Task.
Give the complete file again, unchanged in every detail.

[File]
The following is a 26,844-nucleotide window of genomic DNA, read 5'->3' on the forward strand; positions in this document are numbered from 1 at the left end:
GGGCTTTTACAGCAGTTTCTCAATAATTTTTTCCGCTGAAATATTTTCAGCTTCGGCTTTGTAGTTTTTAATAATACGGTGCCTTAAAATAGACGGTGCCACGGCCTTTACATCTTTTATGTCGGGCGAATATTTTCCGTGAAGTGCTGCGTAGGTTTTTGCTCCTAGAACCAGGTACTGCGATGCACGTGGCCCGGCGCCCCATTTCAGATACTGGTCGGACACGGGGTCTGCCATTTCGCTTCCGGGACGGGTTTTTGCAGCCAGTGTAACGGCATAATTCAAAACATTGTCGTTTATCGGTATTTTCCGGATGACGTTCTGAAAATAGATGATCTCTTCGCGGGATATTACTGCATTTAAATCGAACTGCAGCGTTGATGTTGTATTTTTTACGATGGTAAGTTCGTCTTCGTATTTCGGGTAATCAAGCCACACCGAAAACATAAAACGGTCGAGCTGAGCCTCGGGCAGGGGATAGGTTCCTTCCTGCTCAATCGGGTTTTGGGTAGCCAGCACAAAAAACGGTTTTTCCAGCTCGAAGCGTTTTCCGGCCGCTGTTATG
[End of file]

The following is a 26,844-nucleotide window of genomic DNA, read 5'->3' on the forward strand; positions in this document are numbered from 1 at the left end:
GGGCTTTTACAGCAGTTTCTCAATAATTTTTTCCGCTGAAATATTTTCAGCTTCGGCTTTGTAGTTTTTAATAATACGGTGCCTTAAAATAGACGGTGCCACGGCCTTTACATCTTTTATGTCGGGCGAATATTTTCCGTGAAGTGCTGCGTAGGTTTTTGCTCCTAGAACCAGGTACTGCGATGCACGTGGCCCGGCGCCCCATTTCAGATACTGGTCGGACACGGGGTCTGCCATTTCGCTTCCGGGACGGGTTTTTGCAGCCAGTGTAACGGCATAATTCAAAACATTGTCGTTTATCGGTATTTTCCGGATGACGTTCTGAAAATAGATGATCTCTTCGCGGGATATTACTGCATTTAAATCGAACTGCAGCGTTGATGTTGTATTTTTTACGATGGTAAGTTCGTCTTCGTATTTCGGGTAATCAAGCCACACCGAAAACATAAAACGGTCGAGCTGAGCCTCGGGCAGGGGATAGGTTCCTTCCTGCTCAATCGGGTTTTGGGTAGCCAGCACAAAAAACGGTTTTTCCAGCTCGAAGCGTTTTCCGGCCGCTGTTATG